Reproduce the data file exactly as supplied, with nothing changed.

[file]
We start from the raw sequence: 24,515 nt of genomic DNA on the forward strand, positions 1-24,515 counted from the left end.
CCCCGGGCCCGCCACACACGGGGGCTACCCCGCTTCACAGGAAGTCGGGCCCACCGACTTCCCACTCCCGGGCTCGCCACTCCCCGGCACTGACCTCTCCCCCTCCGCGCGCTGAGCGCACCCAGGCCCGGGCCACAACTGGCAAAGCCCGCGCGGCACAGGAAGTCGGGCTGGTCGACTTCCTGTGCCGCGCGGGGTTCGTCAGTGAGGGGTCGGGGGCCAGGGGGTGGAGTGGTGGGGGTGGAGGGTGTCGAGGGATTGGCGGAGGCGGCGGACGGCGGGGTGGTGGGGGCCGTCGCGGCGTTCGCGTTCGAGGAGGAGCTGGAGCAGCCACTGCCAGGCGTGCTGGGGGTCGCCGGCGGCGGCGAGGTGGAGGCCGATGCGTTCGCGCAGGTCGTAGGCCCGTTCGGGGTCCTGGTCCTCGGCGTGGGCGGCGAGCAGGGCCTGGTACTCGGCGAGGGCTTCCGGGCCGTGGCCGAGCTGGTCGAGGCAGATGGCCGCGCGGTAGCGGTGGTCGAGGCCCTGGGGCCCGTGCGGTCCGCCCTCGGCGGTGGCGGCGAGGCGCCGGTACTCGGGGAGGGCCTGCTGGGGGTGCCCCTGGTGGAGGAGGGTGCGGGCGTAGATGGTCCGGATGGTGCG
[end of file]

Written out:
We start from the raw sequence: 24,515 nt of genomic DNA on the forward strand, positions 1-24,515 counted from the left end.
CCCCGGGCCCGCCACACACGGGGGCTACCCCGCTTCACAGGAAGTCGGGCCCACCGACTTCCCACTCCCGGGCTCGCCACTCCCCGGCACTGACCTCTCCCCCTCCGCGCGCTGAGCGCACCCAGGCCCGGGCCACAACTGGCAAAGCCCGCGCGGCACAGGAAGTCGGGCTGGTCGACTTCCTGTGCCGCGCGGGGTTCGTCAGTGAGGGGTCGGGGGCCAGGGGGTGGAGTGGTGGGGGTGGAGGGTGTCGAGGGATTGGCGGAGGCGGCGGACGGCGGGGTGGTGGGGGCCGTCGCGGCGTTCGCGTTCGAGGAGGAGCTGGAGCAGCCACTGCCAGGCGTGCTGGGGGTCGCCGGCGGCGGCGAGGTGGAGGCCGATGCGTTCGCGCAGGTCGTAGGCCCGTTCGGGGTCCTGGTCCTCGGCGTGGGCGGCGAGCAGGGCCTGGTACTCGGCGAGGGCTTCCGGGCCGTGGCCGAGCTGGTCGAGGCAGATGGCCGCGCGGTAGCGGTGGTCGAGGCCCTGGGGCCCGTGCGGTCCGCCCTCGGCGGTGGCGGCGAGGCGCCGGTACTCGGGGAGGGCCTGCTGGGGGTGCCCCTGGTGGAGGAGGGTGCGGGCGTAGATGGTCCGGATGGTGCG